The Poet, the Pug and the Train Tracks

By Joey Connolly

1159_ImageIt’s hard to be a straight male poet. Your poetry is more likely to be published in magazines, in anthologies and in single-author collections. If you do get published, you’re more likely to have attention paid to your writing. You’re more likely to rise into senior teaching positions and to edit major poetry publications. You don’t, like tennis players, get paid more for winning the major prizes, but you are much more likely to win them in the first place. Your witty, aphoristic sayings about poetry are more likely to be quoted by young men like me, to impress women at parties. You work in an artistic field structured and interpreted by theory written overwhelmingly by men like you. The form itself has a history of – in fact, is inseparable in the minds of thousands of people from – the kind of ‘love’ poem which lovingly dwells on each element of a woman’s body, separately and distinctly. Your eyes are like . . ., you know the drill.

‘That sounds easy,’ I hear you say, ‘I could do that.’ (I assume you’re a straight man, reader, as have my predecessors over the ages). Well, yes, but there’s one last thing about being a straight male poet I’ve yet to mention. It’s hard to be an SMP in the same way as it’s hard to be a policeman; with the power of privilege (over the law, over the canon) comes responsibility. It’s unpleasant to feel immoral (and to be immoral), and it’s very very easy as an SMP to take part in – either actively or passively – a system of writing and reading which implicates your poetry in the oppression of other, less privileged, people. Exclusivity, objectification, plain old sexism – the pitfalls, for the SMP, are everywhere.

Convincing arguments about the spectrum-based (‘spectral’?) nature of gender and sexuality aside, I’m a straight male poet. It’s important to me that my poetry is tied to the world, and rooted in my own experience. But if my experience frequently revolves around my romantic relationships with women, then that’s what I have to write about. Right? Besides, it seems outrageous that honestly representing my own experience could be somehow unethical or dismissive. I don’t actively seek to say mean things about women in my poems, after all: at the worst I’m neutral, surely.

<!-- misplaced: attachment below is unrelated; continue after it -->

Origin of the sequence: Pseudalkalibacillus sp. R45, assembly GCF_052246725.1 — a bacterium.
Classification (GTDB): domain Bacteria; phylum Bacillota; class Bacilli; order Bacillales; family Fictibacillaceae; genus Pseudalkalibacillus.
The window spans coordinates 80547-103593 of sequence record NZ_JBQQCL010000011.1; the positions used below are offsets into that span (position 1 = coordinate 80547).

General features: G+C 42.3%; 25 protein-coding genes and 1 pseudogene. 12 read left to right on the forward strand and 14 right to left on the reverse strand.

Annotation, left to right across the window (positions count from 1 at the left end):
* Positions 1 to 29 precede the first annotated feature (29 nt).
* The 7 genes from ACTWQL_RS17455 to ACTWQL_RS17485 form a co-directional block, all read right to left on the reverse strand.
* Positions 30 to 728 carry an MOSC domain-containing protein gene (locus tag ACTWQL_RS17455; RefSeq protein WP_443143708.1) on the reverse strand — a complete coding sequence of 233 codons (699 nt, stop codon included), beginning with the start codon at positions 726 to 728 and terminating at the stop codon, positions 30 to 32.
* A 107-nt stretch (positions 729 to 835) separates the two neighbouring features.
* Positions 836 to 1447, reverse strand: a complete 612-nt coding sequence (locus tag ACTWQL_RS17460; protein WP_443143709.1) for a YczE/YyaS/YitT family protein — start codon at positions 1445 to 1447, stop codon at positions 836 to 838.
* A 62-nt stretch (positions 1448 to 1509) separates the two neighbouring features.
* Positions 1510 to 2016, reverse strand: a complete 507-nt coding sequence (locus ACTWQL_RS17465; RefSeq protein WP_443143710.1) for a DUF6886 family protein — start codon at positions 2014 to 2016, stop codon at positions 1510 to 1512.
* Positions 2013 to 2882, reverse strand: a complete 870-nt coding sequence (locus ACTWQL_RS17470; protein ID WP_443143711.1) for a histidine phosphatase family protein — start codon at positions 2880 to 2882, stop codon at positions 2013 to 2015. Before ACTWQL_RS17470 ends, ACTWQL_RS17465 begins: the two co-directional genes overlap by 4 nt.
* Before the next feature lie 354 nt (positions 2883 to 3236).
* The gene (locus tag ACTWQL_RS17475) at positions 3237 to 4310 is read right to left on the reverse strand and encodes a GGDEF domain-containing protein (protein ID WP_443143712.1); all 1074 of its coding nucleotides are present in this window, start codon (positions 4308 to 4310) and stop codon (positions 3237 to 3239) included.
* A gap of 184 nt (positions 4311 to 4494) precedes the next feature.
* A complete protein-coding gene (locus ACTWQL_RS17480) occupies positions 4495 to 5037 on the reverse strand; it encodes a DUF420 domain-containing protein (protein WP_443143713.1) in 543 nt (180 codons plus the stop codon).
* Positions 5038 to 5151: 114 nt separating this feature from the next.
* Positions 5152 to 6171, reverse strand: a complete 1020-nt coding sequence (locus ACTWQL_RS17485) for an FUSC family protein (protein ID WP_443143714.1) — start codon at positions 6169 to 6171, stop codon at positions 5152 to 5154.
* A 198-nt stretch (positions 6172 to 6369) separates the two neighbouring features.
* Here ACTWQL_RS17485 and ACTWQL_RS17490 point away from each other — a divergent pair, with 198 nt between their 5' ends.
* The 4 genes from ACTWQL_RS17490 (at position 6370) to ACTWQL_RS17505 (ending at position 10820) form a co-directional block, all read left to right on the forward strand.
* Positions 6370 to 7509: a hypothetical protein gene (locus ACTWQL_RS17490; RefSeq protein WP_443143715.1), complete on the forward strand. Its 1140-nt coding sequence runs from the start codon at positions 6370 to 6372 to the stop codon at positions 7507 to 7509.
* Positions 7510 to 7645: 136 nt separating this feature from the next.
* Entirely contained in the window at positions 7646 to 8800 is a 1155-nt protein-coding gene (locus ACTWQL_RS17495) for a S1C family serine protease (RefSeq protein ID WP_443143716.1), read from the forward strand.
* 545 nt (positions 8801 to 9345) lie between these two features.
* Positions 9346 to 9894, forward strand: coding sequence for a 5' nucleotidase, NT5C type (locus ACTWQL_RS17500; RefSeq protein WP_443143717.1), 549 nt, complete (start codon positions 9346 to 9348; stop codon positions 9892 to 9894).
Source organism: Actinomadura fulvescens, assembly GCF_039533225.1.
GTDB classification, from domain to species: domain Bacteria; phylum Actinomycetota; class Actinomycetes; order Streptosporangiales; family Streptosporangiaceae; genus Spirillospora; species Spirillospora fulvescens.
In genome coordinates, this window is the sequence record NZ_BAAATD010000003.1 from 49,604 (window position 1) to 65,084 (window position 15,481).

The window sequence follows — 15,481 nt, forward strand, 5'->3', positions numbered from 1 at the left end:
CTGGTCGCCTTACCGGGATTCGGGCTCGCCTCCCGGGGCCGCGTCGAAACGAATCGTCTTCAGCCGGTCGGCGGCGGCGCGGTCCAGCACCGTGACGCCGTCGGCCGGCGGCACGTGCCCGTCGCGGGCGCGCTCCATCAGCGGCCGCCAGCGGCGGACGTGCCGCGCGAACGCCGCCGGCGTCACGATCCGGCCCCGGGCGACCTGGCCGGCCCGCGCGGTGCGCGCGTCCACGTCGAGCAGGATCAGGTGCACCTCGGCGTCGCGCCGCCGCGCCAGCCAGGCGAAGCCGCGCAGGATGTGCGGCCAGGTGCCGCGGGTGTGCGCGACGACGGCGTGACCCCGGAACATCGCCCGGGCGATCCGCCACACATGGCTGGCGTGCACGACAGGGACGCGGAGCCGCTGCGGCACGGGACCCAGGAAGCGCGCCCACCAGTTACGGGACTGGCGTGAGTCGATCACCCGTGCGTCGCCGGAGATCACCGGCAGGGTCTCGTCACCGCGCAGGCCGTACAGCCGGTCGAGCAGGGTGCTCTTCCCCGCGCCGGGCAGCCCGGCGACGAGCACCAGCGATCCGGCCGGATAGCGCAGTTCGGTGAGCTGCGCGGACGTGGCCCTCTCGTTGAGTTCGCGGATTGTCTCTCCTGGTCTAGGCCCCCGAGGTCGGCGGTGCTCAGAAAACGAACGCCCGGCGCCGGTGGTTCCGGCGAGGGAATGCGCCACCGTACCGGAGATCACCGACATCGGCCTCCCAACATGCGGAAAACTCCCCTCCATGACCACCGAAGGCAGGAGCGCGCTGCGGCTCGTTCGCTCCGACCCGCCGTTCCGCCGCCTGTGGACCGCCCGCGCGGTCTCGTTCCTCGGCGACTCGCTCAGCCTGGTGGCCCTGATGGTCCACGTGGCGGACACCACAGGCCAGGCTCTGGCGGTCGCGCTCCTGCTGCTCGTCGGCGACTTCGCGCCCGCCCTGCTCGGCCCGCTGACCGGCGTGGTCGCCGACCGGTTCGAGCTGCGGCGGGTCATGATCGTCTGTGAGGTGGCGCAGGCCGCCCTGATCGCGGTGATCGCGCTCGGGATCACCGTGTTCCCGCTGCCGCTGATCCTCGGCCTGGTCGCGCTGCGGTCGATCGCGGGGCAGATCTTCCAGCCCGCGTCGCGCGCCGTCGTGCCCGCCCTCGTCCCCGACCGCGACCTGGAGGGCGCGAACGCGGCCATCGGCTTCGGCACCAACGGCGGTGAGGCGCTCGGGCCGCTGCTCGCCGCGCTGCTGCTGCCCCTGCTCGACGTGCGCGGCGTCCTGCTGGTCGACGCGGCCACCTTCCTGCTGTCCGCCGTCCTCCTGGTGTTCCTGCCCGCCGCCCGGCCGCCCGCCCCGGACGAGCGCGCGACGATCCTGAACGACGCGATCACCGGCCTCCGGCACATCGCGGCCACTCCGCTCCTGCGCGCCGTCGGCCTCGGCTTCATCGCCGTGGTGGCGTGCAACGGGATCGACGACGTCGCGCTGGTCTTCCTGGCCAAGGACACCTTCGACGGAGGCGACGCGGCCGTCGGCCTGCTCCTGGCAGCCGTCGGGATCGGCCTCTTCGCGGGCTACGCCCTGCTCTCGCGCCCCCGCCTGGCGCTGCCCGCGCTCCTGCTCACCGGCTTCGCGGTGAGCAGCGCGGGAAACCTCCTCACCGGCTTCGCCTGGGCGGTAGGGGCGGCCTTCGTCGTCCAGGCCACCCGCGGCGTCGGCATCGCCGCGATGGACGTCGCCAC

And yet. The neutrality of inaction in the face of a child asleep on a train-track, most would agree, is tantamount to murder (I know, I know, that’s far too heavy an analogy. How about ‘the neutrality of inaction in the face of a pug choking on a shoelace’?). The point is: apparent ‘neutrality’ is not always enough. The problem might even be that what we think of as a ‘neutral’ or ‘objective’ style of writing actually describes the position from which a certain person – we might say a straight, white, middle-class, middle-aged English man – tends to write.


A poem isn’t as complicated as a person. A poem is complicated, but human beings are complicated. Even a knee is complicated. A neuron is complicated, and a human brain has a hundred billion of them. I could spend a hundred years describing how complicated is thine eye, my lady, but my point is that a poem about a person will always, automatically and intrinsically, be reductive of that person. Especially if it turns out (and this gives me a terrible headache about my own poems) that a love-interest described in a piece of writing turns out to be playing a bit-part in a poem which is actually about me, the straight male narrator of my straight male poem.

Is poetry automatically reductive, then? Do we write off the thousands of years of poetry dominated by SMPs as sexist and outdated? Well, it’d save me from feeling guilty about the mighty unread Collected Byron on my bedside table, but on balance – no, let’s not do that. One solution is to shift responsibility from the writer on to the reader: if we make sure the poetry audience isn’t passively absorbing the messages of the poetry, then we don’t need to worry too much about what those messages are. In fact, I’d argue that poetry almost by definition requires that kind of active, questioning response from its readers. So that’s nice.

But that old shifting-of-responsibility away from men is too familiar a trick, isn’t it, to make us entirely comfortable. What else? Well, I’d say now is a great time to start answering that question. There are a number of male poets writing today – Don Paterson and Frederick Seidel perhaps pre-eminently among them – who make this problem essentially a part of their poetry. A love poem by an SMP doesn’t have to be a picture of a woman (picking flowers, daintily knitting a Babygro etc.) – it can be a picture of a man looking at a woman, and have something to say about that man’s way of looking, too. One of the great things about poetry is its ability to point at so many things at once, to always be about the things it uses. With some attention, it’s possible to read a lot of love poetry in this way – of discussing, measuring and critiquing the desire it depicts. And, with a little work, a little consideration (and by using Word’s ‘find and replace’ function to remove all instances of ‘her eyes’ from our manuscripts) we SMPs can make our agonising slog through life a little easier.

Joey Connolly

Joey Connolly edits Kaffeeklatsch, a journal of poetry and criticism. A collection of his own poetry is forthcoming from Carcanet in 2016.

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